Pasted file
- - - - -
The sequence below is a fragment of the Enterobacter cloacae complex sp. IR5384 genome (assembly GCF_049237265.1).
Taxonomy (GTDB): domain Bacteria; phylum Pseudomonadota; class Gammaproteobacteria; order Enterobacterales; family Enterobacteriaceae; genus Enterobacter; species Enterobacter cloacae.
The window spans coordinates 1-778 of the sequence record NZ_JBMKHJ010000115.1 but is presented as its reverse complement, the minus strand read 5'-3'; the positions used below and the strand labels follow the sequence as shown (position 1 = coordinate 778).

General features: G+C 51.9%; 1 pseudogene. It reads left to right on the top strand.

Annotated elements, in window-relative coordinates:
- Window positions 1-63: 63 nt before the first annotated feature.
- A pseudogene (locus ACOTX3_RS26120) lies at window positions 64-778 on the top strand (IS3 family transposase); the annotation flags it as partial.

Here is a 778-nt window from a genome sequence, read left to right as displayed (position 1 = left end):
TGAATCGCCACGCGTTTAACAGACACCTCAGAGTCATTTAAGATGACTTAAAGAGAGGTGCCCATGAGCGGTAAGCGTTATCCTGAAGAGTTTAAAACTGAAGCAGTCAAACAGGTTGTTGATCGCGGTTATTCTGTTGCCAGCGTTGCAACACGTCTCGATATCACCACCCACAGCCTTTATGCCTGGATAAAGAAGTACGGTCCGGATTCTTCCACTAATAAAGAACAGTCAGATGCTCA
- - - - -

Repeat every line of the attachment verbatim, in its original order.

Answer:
The sequence below is a fragment of the Enterobacter cloacae complex sp. IR5384 genome (assembly GCF_049237265.1).
Taxonomy (GTDB): domain Bacteria; phylum Pseudomonadota; class Gammaproteobacteria; order Enterobacterales; family Enterobacteriaceae; genus Enterobacter; species Enterobacter cloacae.
The window spans coordinates 1-778 of the sequence record NZ_JBMKHJ010000115.1 but is presented as its reverse complement, the minus strand read 5'-3'; the positions used below and the strand labels follow the sequence as shown (position 1 = coordinate 778).

General features: G+C 51.9%; 1 pseudogene. It reads left to right on the top strand.

Annotated elements, in window-relative coordinates:
- Window positions 1-63: 63 nt before the first annotated feature.
- A pseudogene (locus ACOTX3_RS26120) lies at window positions 64-778 on the top strand (IS3 family transposase); the annotation flags it as partial.

Here is a 778-nt window from a genome sequence, read left to right as displayed (position 1 = left end):
TGAATCGCCACGCGTTTAACAGACACCTCAGAGTCATTTAAGATGACTTAAAGAGAGGTGCCCATGAGCGGTAAGCGTTATCCTGAAGAGTTTAAAACTGAAGCAGTCAAACAGGTTGTTGATCGCGGTTATTCTGTTGCCAGCGTTGCAACACGTCTCGATATCACCACCCACAGCCTTTATGCCTGGATAAAGAAGTACGGTCCGGATTCTTCCACTAATAAAGAACAGTCAGATGCTCA